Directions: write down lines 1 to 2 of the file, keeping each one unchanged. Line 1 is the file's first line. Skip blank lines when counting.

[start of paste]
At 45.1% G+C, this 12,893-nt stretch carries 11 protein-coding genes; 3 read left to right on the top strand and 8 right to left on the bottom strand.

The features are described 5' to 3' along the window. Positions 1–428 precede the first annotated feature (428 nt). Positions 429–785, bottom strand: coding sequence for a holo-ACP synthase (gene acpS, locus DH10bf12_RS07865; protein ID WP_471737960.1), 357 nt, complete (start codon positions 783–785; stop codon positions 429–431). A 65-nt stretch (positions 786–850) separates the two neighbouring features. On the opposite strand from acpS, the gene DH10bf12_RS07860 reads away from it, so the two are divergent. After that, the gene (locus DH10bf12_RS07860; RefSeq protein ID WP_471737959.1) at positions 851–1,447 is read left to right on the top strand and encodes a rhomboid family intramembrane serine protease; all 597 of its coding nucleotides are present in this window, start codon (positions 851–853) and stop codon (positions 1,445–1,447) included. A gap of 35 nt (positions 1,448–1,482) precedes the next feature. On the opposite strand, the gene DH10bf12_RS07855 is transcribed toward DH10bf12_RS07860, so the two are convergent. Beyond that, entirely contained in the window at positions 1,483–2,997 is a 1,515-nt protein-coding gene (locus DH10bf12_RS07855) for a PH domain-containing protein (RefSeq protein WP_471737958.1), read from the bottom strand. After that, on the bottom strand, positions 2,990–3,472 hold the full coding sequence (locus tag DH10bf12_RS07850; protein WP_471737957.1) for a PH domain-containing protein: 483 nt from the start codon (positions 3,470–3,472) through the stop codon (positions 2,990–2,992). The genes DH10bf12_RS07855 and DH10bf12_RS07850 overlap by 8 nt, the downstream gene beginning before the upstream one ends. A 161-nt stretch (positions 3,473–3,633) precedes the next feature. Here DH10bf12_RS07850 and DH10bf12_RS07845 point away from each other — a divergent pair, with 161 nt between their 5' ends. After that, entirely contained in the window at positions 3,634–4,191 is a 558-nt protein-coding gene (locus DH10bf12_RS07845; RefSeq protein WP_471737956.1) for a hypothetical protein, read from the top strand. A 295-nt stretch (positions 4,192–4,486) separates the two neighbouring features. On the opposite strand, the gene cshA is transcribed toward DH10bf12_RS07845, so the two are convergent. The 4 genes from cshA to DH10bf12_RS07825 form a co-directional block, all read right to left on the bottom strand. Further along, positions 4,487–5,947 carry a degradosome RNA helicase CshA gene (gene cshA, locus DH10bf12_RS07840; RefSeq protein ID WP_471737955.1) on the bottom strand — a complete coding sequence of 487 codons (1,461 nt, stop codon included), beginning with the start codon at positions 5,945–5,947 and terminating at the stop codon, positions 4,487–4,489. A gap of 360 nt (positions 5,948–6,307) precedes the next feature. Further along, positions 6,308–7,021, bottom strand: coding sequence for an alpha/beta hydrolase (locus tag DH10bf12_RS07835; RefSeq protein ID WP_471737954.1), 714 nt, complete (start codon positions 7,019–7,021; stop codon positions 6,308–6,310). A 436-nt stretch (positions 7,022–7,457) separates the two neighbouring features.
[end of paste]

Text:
At 45.1% G+C, this 12,893-nt stretch carries 11 protein-coding genes; 3 read left to right on the top strand and 8 right to left on the bottom strand.

The features are described 5' to 3' along the window. Positions 1–428 precede the first annotated feature (428 nt). Positions 429–785, bottom strand: coding sequence for a holo-ACP synthase (gene acpS, locus DH10bf12_RS07865; protein ID WP_471737960.1), 357 nt, complete (start codon positions 783–785; stop codon positions 429–431). A 65-nt stretch (positions 786–850) separates the two neighbouring features. On the opposite strand from acpS, the gene DH10bf12_RS07860 reads away from it, so the two are divergent. After that, the gene (locus DH10bf12_RS07860; RefSeq protein ID WP_471737959.1) at positions 851–1,447 is read left to right on the top strand and encodes a rhomboid family intramembrane serine protease; all 597 of its coding nucleotides are present in this window, start codon (positions 851–853) and stop codon (positions 1,445–1,447) included. A gap of 35 nt (positions 1,448–1,482) precedes the next feature. On the opposite strand, the gene DH10bf12_RS07855 is transcribed toward DH10bf12_RS07860, so the two are convergent. Beyond that, entirely contained in the window at positions 1,483–2,997 is a 1,515-nt protein-coding gene (locus DH10bf12_RS07855) for a PH domain-containing protein (RefSeq protein WP_471737958.1), read from the bottom strand. After that, on the bottom strand, positions 2,990–3,472 hold the full coding sequence (locus tag DH10bf12_RS07850; protein WP_471737957.1) for a PH domain-containing protein: 483 nt from the start codon (positions 3,470–3,472) through the stop codon (positions 2,990–2,992). The genes DH10bf12_RS07855 and DH10bf12_RS07850 overlap by 8 nt, the downstream gene beginning before the upstream one ends. A 161-nt stretch (positions 3,473–3,633) precedes the next feature. Here DH10bf12_RS07850 and DH10bf12_RS07845 point away from each other — a divergent pair, with 161 nt between their 5' ends. After that, entirely contained in the window at positions 3,634–4,191 is a 558-nt protein-coding gene (locus DH10bf12_RS07845; RefSeq protein WP_471737956.1) for a hypothetical protein, read from the top strand. A 295-nt stretch (positions 4,192–4,486) separates the two neighbouring features. On the opposite strand, the gene cshA is transcribed toward DH10bf12_RS07845, so the two are convergent. The 4 genes from cshA to DH10bf12_RS07825 form a co-directional block, all read right to left on the bottom strand. Further along, positions 4,487–5,947 carry a degradosome RNA helicase CshA gene (gene cshA, locus DH10bf12_RS07840; RefSeq protein ID WP_471737955.1) on the bottom strand — a complete coding sequence of 487 codons (1,461 nt, stop codon included), beginning with the start codon at positions 5,945–5,947 and terminating at the stop codon, positions 4,487–4,489. A gap of 360 nt (positions 5,948–6,307) precedes the next feature. Further along, positions 6,308–7,021, bottom strand: coding sequence for an alpha/beta hydrolase (locus tag DH10bf12_RS07835; RefSeq protein ID WP_471737954.1), 714 nt, complete (start codon positions 7,019–7,021; stop codon positions 6,308–6,310). A 436-nt stretch (positions 7,022–7,457) separates the two neighbouring features.